This post is a departure from my usual post format. Instead of walking through a theoretical topic or recent academic paper, this is intended to be a soft introduction to using Latent Semantic Analysis (LSA) to categorize documents. It's essentially an extension to the existing tutorial in sklearn, found here. I'll be using nlp_utilities for the walkthrough. … Continue reading [Tutorial] Document classification with Latent Semantic Analysis (LSA)
Although the relationship between sound and meaning in language is mostly arbitrary, there exist pockets of so-called systematicity: clusters in which particular forms recur with particular meanings. One example of systematicity is the existence of phonaesthemes. Phonaesthemes are recurring patterns of sound and meaning that occur below the morphemic level, which is traditionally considered the … Continue reading Discovering phonaesthemes (Arbitrariness in language, pt. 4)
(Note: This work was conducted with Robert Loughnan of the UCSD Cognitive Science Department.) The role of the news media is ostensibly to inform. In order to do this, however, the media must present information in a relatively unbiased way. If citizens obtain information about the world primarily through the media, and the media presents … Continue reading Bias in the News
People take turns talking during conversation. As discussed previously, the timing of this turn-taking process is remarkably fast, and happens largely beyond our conscious awareness. This raises the obvious question: how do speakers manage to transition between turns so quickly, and so successfully? Why Conversation is Remarkable Conversations, for the most part, do not follow … Continue reading The Rhythm of Conversation (pt. 2)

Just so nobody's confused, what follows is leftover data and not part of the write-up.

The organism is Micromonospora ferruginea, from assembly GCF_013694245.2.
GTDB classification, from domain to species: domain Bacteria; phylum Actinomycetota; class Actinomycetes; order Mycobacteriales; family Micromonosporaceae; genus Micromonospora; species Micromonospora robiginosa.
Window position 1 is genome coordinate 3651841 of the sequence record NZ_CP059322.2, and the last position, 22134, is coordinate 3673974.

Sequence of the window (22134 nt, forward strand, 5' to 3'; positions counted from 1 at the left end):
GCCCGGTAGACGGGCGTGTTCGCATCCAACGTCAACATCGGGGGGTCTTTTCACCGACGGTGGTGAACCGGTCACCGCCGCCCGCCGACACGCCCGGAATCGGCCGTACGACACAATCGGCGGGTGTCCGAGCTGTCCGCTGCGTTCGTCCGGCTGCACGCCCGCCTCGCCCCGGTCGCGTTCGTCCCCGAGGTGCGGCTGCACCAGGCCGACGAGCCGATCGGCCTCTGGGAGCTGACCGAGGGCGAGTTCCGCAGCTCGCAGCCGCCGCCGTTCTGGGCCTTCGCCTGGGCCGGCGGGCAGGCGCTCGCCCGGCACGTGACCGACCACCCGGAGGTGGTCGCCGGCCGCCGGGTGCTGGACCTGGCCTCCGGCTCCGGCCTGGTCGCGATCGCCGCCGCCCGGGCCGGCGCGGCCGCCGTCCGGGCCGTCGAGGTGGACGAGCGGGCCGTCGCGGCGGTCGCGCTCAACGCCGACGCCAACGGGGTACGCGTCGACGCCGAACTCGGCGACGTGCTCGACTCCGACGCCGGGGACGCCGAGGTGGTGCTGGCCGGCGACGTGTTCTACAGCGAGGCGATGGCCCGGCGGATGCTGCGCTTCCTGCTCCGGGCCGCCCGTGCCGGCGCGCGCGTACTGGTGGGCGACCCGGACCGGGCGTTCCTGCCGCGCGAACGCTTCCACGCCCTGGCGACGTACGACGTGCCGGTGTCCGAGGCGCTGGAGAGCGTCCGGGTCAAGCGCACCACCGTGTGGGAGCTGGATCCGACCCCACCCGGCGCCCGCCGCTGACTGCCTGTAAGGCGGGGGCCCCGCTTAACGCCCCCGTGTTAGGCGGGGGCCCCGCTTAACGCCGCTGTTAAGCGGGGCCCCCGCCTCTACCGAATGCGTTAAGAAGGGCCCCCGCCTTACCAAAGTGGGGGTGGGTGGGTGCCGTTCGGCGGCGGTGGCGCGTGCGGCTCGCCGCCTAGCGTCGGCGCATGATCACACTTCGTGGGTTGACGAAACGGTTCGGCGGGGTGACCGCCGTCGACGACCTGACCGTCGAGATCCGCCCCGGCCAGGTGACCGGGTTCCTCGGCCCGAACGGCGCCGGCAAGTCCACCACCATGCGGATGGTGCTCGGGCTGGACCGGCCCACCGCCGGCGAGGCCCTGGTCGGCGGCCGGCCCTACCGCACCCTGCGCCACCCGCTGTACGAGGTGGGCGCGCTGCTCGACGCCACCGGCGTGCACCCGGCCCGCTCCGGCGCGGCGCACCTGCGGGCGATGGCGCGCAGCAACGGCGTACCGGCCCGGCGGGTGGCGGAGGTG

Many things in our lives have rhythms: music, poetry, the pace at which we walk, and even the rate at which we talk. One of the marvels of everyday conversation – overlooked, perhaps, because it seems so obvious and so easy – is turn-taking. That is, when one speaker finishes talking, someone else usually starts … Continue reading The Rhythm of Conversation (pt. 1)
Ambiguity pervades language. This ambiguity can be used strategically by speakers, but it’s also what makes language so challenging for machines to understand – and in some cases, it even leads to miscommunications between people, particularly over written communication. During in-person interactions, ambiguity is more easily avoided. If a speaker says of a recently released … Continue reading That’s not what I meant!
A recurring question in both scientific and public discourse is whether any given property of an organism is innate or learned. This debate, usually framed in terms of Nature vs. Nurture, often centers around properties of human behavior and cognition: intelligence, language, morality, mathematics, and so on. But while this dichotomous framing perhaps seems obvious … Continue reading What is ‘innateness’, anyway?